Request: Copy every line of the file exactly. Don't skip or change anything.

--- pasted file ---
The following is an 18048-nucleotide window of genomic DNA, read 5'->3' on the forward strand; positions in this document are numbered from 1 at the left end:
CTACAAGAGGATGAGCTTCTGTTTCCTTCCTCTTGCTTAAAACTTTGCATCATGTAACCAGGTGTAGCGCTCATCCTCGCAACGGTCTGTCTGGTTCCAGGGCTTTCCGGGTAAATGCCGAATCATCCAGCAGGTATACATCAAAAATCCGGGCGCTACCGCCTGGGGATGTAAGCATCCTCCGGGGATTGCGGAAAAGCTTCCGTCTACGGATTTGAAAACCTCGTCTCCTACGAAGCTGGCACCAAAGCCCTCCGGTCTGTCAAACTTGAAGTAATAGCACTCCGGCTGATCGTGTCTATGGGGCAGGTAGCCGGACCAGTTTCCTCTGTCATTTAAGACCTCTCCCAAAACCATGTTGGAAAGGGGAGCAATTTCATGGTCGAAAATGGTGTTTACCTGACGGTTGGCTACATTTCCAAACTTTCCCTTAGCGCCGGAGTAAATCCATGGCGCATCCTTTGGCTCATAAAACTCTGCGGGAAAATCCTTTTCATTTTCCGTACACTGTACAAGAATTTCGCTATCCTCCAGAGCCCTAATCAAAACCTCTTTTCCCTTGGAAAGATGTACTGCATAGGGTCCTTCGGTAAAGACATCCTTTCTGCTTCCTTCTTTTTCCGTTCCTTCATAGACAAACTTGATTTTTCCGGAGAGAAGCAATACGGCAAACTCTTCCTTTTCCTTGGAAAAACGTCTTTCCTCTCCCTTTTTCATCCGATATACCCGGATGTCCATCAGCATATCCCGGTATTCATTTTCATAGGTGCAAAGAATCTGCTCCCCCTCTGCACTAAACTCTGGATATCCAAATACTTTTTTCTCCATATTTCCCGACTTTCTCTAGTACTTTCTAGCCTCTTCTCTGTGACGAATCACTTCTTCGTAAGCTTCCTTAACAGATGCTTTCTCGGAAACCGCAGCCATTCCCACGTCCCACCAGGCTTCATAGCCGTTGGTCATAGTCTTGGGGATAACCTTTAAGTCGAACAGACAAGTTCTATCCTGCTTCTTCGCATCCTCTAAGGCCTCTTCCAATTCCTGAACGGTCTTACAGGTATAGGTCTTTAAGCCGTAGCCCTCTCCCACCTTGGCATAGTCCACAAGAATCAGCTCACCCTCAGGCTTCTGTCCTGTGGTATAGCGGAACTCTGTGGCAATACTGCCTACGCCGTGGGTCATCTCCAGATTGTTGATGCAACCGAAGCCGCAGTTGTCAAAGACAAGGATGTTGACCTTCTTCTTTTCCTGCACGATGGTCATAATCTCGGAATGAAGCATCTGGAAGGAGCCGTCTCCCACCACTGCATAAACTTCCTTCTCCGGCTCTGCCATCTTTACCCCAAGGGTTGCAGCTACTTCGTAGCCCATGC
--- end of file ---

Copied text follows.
The following is an 18048-nucleotide window of genomic DNA, read 5'->3' on the forward strand; positions in this document are numbered from 1 at the left end:
CTACAAGAGGATGAGCTTCTGTTTCCTTCCTCTTGCTTAAAACTTTGCATCATGTAACCAGGTGTAGCGCTCATCCTCGCAACGGTCTGTCTGGTTCCAGGGCTTTCCGGGTAAATGCCGAATCATCCAGCAGGTATACATCAAAAATCCGGGCGCTACCGCCTGGGGATGTAAGCATCCTCCGGGGATTGCGGAAAAGCTTCCGTCTACGGATTTGAAAACCTCGTCTCCTACGAAGCTGGCACCAAAGCCCTCCGGTCTGTCAAACTTGAAGTAATAGCACTCCGGCTGATCGTGTCTATGGGGCAGGTAGCCGGACCAGTTTCCTCTGTCATTTAAGACCTCTCCCAAAACCATGTTGGAAAGGGGAGCAATTTCATGGTCGAAAATGGTGTTTACCTGACGGTTGGCTACATTTCCAAACTTTCCCTTAGCGCCGGAGTAAATCCATGGCGCATCCTTTGGCTCATAAAACTCTGCGGGAAAATCCTTTTCATTTTCCGTACACTGTACAAGAATTTCGCTATCCTCCAGAGCCCTAATCAAAACCTCTTTTCCCTTGGAAAGATGTACTGCATAGGGTCCTTCGGTAAAGACATCCTTTCTGCTTCCTTCTTTTTCCGTTCCTTCATAGACAAACTTGATTTTTCCGGAGAGAAGCAATACGGCAAACTCTTCCTTTTCCTTGGAAAAACGTCTTTCCTCTCCCTTTTTCATCCGATATACCCGGATGTCCATCAGCATATCCCGGTATTCATTTTCATAGGTGCAAAGAATCTGCTCCCCCTCTGCACTAAACTCTGGATATCCAAATACTTTTTTCTCCATATTTCCCGACTTTCTCTAGTACTTTCTAGCCTCTTCTCTGTGACGAATCACTTCTTCGTAAGCTTCCTTAACAGATGCTTTCTCGGAAACCGCAGCCATTCCCACGTCCCACCAGGCTTCATAGCCGTTGGTCATAGTCTTGGGGATAACCTTTAAGTCGAACAGACAAGTTCTATCCTGCTTCTTCGCATCCTCTAAGGCCTCTTCCAATTCCTGAACGGTCTTACAGGTATAGGTCTTTAAGCCGTAGCCCTCTCCCACCTTGGCATAGTCCACAAGAATCAGCTCACCCTCAGGCTTCTGTCCTGTGGTATAGCGGAACTCTGTGGCAATACTGCCTACGCCGTGGGTCATCTCCAGATTGTTGATGCAACCGAAGCCGCAGTTGTCAAAGACAAGGATGTTGACCTTCTTCTTTTCCTGCACGATGGTCATAATCTCGGAATGAAGCATCTGGAAGGAGCCGTCTCCCACCACTGCATAAACTTCCTTCTCCGGCTCTGCCATCTTTACCCCAAGGGTTGCAGCTACTTCGTAGCCCATGC